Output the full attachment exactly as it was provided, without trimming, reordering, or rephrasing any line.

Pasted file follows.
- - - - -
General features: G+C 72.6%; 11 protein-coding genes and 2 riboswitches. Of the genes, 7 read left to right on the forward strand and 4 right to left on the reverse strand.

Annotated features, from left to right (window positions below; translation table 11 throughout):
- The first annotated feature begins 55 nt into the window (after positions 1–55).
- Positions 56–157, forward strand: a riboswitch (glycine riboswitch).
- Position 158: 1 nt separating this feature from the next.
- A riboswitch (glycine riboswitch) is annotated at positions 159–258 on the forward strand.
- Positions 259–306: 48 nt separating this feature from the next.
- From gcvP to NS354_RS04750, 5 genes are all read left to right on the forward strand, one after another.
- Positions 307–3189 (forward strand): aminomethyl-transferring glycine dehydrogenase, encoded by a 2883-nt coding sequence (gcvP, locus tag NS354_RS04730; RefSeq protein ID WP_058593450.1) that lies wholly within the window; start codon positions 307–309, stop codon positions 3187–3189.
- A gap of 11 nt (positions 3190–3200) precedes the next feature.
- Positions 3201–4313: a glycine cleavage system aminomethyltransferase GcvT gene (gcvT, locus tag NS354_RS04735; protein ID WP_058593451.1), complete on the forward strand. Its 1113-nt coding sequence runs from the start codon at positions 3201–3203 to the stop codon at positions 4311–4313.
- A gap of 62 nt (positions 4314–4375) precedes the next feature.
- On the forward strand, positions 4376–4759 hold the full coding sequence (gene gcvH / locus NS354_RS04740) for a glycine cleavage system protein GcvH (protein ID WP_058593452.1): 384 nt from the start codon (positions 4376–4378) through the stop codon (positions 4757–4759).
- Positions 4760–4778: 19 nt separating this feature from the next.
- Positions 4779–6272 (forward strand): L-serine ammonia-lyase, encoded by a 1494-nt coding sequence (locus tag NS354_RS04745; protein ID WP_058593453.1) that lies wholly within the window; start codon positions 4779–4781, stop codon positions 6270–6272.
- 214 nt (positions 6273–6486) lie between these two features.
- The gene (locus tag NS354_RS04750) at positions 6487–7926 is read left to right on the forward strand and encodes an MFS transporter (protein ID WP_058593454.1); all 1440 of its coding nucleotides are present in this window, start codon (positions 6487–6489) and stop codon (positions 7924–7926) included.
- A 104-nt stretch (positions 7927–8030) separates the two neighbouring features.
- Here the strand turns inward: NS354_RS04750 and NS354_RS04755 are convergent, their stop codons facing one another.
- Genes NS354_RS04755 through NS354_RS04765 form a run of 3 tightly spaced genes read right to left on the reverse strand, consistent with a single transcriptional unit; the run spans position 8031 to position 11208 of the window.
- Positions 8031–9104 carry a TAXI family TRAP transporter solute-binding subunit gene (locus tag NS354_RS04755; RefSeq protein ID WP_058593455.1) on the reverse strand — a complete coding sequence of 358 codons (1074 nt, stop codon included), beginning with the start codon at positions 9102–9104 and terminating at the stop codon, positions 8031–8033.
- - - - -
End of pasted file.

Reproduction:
General features: G+C 72.6%; 11 protein-coding genes and 2 riboswitches. Of the genes, 7 read left to right on the forward strand and 4 right to left on the reverse strand.

Annotated features, from left to right (window positions below; translation table 11 throughout):
- The first annotated feature begins 55 nt into the window (after positions 1–55).
- Positions 56–157, forward strand: a riboswitch (glycine riboswitch).
- Position 158: 1 nt separating this feature from the next.
- A riboswitch (glycine riboswitch) is annotated at positions 159–258 on the forward strand.
- Positions 259–306: 48 nt separating this feature from the next.
- From gcvP to NS354_RS04750, 5 genes are all read left to right on the forward strand, one after another.
- Positions 307–3189 (forward strand): aminomethyl-transferring glycine dehydrogenase, encoded by a 2883-nt coding sequence (gcvP, locus tag NS354_RS04730; RefSeq protein ID WP_058593450.1) that lies wholly within the window; start codon positions 307–309, stop codon positions 3187–3189.
- A gap of 11 nt (positions 3190–3200) precedes the next feature.
- Positions 3201–4313: a glycine cleavage system aminomethyltransferase GcvT gene (gcvT, locus tag NS354_RS04735; protein ID WP_058593451.1), complete on the forward strand. Its 1113-nt coding sequence runs from the start codon at positions 3201–3203 to the stop codon at positions 4311–4313.
- A gap of 62 nt (positions 4314–4375) precedes the next feature.
- On the forward strand, positions 4376–4759 hold the full coding sequence (gene gcvH / locus NS354_RS04740) for a glycine cleavage system protein GcvH (protein ID WP_058593452.1): 384 nt from the start codon (positions 4376–4378) through the stop codon (positions 4757–4759).
- Positions 4760–4778: 19 nt separating this feature from the next.
- Positions 4779–6272 (forward strand): L-serine ammonia-lyase, encoded by a 1494-nt coding sequence (locus tag NS354_RS04745; protein ID WP_058593453.1) that lies wholly within the window; start codon positions 4779–4781, stop codon positions 6270–6272.
- 214 nt (positions 6273–6486) lie between these two features.
- The gene (locus tag NS354_RS04750) at positions 6487–7926 is read left to right on the forward strand and encodes an MFS transporter (protein ID WP_058593454.1); all 1440 of its coding nucleotides are present in this window, start codon (positions 6487–6489) and stop codon (positions 7924–7926) included.
- A 104-nt stretch (positions 7927–8030) separates the two neighbouring features.
- Here the strand turns inward: NS354_RS04750 and NS354_RS04755 are convergent, their stop codons facing one another.
- Genes NS354_RS04755 through NS354_RS04765 form a run of 3 tightly spaced genes read right to left on the reverse strand, consistent with a single transcriptional unit; the run spans position 8031 to position 11208 of the window.
- Positions 8031–9104 carry a TAXI family TRAP transporter solute-binding subunit gene (locus tag NS354_RS04755; RefSeq protein ID WP_058593455.1) on the reverse strand — a complete coding sequence of 358 codons (1074 nt, stop codon included), beginning with the start codon at positions 9102–9104 and terminating at the stop codon, positions 8031–8033.